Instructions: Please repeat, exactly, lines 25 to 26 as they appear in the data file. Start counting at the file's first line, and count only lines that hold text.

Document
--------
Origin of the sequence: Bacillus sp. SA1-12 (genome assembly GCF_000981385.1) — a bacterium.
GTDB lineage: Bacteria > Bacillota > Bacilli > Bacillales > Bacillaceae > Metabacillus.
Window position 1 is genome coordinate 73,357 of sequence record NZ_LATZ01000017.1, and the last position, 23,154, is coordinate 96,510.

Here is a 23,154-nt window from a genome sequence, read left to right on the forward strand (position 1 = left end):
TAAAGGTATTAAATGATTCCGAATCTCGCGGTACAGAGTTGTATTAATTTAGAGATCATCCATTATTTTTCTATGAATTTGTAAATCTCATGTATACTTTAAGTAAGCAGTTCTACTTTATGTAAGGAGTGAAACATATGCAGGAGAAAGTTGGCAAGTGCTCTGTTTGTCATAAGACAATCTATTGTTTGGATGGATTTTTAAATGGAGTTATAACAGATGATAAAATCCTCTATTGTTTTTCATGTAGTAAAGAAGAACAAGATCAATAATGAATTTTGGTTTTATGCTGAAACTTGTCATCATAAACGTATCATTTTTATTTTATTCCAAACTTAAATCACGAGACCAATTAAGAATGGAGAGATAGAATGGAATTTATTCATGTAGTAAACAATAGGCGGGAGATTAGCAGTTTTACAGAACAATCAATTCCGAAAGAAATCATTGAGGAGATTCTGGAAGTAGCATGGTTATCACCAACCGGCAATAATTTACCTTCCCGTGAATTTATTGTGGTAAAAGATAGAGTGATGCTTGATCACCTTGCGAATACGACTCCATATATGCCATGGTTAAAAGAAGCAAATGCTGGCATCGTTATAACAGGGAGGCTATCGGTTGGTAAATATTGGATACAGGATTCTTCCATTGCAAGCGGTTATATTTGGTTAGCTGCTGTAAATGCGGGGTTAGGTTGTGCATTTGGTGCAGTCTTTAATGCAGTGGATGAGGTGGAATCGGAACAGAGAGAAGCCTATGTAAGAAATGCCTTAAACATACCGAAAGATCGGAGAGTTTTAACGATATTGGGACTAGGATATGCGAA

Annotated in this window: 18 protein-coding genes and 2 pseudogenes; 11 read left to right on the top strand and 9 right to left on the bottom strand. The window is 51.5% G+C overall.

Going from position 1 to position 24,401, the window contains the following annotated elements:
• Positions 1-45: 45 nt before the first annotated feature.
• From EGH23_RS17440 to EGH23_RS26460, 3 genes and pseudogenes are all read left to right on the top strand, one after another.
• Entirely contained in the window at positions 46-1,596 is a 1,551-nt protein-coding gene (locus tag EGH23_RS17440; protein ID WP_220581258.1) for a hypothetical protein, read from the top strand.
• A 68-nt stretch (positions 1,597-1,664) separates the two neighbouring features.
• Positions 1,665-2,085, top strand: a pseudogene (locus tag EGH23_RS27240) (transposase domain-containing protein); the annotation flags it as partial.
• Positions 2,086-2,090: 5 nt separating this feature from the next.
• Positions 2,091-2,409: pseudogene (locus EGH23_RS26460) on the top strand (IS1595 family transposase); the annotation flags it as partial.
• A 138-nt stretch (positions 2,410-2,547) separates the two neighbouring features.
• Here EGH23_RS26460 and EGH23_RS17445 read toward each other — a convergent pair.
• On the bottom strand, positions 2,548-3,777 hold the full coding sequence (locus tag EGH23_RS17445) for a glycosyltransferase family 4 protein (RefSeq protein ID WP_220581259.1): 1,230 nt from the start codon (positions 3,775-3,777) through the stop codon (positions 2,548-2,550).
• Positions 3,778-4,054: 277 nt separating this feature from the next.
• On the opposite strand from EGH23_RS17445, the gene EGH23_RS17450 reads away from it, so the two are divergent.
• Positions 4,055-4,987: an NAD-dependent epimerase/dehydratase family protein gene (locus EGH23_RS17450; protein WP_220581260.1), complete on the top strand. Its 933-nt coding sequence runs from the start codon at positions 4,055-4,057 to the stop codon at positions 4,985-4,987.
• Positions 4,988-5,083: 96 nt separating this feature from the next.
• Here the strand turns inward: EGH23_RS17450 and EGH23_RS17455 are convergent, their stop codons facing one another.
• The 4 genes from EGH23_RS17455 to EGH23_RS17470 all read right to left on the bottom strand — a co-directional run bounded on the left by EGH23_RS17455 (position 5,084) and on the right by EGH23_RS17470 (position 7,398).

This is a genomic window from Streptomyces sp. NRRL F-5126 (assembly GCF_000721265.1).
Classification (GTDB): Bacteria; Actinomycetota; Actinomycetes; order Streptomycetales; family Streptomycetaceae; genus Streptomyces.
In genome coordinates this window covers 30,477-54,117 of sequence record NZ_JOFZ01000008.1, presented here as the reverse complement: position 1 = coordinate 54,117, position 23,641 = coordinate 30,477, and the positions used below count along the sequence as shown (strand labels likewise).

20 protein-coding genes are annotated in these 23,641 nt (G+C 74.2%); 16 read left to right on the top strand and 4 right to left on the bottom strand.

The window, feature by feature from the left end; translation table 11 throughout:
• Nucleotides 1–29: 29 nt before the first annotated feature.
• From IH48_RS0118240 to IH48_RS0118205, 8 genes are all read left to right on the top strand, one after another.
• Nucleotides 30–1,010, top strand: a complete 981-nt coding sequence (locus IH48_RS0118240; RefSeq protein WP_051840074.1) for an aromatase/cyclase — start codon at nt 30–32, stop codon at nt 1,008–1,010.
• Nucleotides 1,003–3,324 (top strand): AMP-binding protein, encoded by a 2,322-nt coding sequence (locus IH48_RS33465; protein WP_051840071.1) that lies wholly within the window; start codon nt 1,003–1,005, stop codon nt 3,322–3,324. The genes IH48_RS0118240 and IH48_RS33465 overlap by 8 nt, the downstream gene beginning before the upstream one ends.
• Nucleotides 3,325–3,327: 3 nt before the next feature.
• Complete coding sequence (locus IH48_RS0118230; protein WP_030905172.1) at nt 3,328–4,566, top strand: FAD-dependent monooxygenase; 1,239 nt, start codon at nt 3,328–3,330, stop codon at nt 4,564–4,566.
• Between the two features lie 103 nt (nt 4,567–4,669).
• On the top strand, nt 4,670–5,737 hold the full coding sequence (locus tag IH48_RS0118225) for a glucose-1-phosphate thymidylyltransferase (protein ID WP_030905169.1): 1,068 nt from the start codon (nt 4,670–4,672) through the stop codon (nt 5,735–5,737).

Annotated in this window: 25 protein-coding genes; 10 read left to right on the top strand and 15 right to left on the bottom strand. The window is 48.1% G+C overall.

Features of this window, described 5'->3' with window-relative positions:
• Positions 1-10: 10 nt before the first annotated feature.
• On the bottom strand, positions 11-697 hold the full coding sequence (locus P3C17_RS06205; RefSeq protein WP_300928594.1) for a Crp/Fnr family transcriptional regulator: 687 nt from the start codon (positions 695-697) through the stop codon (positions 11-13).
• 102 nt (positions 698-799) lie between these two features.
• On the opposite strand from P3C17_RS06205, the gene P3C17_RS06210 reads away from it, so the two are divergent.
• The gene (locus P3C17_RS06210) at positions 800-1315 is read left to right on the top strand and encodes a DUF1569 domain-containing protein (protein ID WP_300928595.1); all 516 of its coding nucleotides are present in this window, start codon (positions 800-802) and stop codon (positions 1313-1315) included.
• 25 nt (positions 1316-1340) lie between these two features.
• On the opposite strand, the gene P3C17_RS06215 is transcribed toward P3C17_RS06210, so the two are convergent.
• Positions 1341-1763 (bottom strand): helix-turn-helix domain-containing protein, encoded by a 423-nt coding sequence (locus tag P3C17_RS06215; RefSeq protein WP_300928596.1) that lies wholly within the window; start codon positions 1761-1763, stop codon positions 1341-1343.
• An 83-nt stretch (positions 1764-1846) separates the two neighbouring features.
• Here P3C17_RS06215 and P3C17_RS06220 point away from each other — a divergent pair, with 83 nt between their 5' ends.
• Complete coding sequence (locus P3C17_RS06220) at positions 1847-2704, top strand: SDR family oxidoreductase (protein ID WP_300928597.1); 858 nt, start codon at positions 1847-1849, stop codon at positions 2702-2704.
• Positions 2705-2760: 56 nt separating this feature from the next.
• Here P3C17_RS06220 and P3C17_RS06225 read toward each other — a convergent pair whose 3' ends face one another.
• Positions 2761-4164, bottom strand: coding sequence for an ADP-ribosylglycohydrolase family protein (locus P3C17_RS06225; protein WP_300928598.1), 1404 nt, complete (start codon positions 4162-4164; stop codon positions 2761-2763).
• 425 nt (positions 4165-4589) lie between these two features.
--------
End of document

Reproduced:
Classification (GTDB): Bacteria; Actinomycetota; Actinomycetes; order Streptomycetales; family Streptomycetaceae; genus Streptomyces.
In genome coordinates this window covers 30,477-54,117 of sequence record NZ_JOFZ01000008.1, presented here as the reverse complement: position 1 = coordinate 54,117, position 23,641 = coordinate 30,477, and the positions used below count along the sequence as shown (strand labels likewise).